China Social Media
Social Credit Score will be given to every one of China's over 1.3 billion people based on social behaviour- Representational image STR/AFP/Getty Images

China is planning to implement a social rating system that lets citizens rate each other. Social Credit Score (SCS) might come to effect by 2020, and the score will be a matter of public record for all to see.

The SCS will be given to every one of China's over 1.3 billion people based on social behaviour, reports Futurism. Everything from people's spending habits to their capacity to pay bills and even their social interactions will factor into the SCS. For this to happen, every social interaction will be monitored and judged publicly. This score will then become a basis for ranking people's trustworthiness.

While science fiction has dealt with scenarios similar to this before, they have almost always been cautionary tales, not something that a government would actually consider bringing to the real world.

The sci-fi series Black Mirror showcased such a world where people constantly rate each other based on every single interaction they have. The protagonist of the story needs better ratings to qualify for a cheap loan starts spiralling into a meltdown once she is unable to improve her score in spite of her best efforts. People in that world are forced to present a flawless, eerily happy appearance, even if they do not truly feel it or face social judgment, which is brutal.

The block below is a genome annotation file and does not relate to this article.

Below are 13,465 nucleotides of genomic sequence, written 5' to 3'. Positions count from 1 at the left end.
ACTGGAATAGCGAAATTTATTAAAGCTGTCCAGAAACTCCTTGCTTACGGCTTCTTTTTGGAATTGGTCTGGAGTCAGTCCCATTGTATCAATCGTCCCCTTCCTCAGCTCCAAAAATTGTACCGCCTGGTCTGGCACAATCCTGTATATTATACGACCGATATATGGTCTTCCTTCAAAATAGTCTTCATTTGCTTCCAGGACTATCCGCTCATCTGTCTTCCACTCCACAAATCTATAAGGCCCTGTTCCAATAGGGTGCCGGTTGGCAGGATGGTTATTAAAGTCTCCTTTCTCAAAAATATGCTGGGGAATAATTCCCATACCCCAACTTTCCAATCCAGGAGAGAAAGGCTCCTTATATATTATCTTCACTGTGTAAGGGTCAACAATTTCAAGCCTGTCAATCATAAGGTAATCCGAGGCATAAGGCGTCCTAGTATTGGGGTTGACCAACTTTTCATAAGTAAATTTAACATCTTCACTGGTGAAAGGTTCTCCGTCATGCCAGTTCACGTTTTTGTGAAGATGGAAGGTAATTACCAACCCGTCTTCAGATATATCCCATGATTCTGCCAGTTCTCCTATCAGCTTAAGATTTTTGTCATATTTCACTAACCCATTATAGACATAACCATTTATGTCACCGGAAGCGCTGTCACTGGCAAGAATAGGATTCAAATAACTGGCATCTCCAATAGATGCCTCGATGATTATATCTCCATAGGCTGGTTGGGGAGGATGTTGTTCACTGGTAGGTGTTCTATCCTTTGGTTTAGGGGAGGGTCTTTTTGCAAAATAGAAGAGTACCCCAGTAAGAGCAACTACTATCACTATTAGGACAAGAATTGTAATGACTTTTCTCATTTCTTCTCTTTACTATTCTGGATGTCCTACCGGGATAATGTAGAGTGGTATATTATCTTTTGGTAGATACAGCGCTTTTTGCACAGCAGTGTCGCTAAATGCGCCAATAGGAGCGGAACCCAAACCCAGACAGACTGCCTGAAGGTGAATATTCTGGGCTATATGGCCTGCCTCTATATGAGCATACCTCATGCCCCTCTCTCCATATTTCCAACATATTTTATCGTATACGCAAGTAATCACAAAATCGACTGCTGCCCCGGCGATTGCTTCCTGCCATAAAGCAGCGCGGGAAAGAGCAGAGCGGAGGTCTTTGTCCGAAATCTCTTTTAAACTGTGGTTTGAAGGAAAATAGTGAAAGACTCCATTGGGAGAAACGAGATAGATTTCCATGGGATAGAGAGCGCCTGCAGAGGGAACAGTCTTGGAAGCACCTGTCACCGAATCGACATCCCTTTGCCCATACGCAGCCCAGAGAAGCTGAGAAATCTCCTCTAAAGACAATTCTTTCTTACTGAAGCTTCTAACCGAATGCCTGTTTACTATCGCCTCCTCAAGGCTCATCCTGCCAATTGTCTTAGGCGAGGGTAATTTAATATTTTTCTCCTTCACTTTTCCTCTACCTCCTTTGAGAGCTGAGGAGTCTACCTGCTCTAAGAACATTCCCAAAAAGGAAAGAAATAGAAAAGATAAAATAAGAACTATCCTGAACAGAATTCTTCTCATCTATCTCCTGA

China's citizen score, this one in real life, could be used to judge people on not just their social interactions, but also affect their access to services like loans, their ability to get jobs, and it could possibly have an effect on what kind of schools children "qualify" for.

Private companies are engaged in removing niggles in software and tweaking algorithms as it will be a data-driven network that needs to work on various platforms.

As of now, companies that are volunteering to test out SCS are China Rapid Finance (CRF) and Sesame Credit. Both of them are subsidiaries of tech giants in China. CRF is a partner of Tencent that runs WeChat – China's WhatsApp currently with over 850 million users. Sesame Credit is run by a subsidiary of Alibaba – China's Amazon – which runs AliPay. Both companies have access to immense quantities of personal data of Chinese citizens.

Tencent's SCS is currently being integrated to a chat app called QQ where scores are given between 300 and 850. Scores are assigned based on five factors: compliance, wealth, consumption behaviour, social connections, and security.

While these categories may look like giving certain sections of people an unfair advantage, it is a voluntary programme as of now.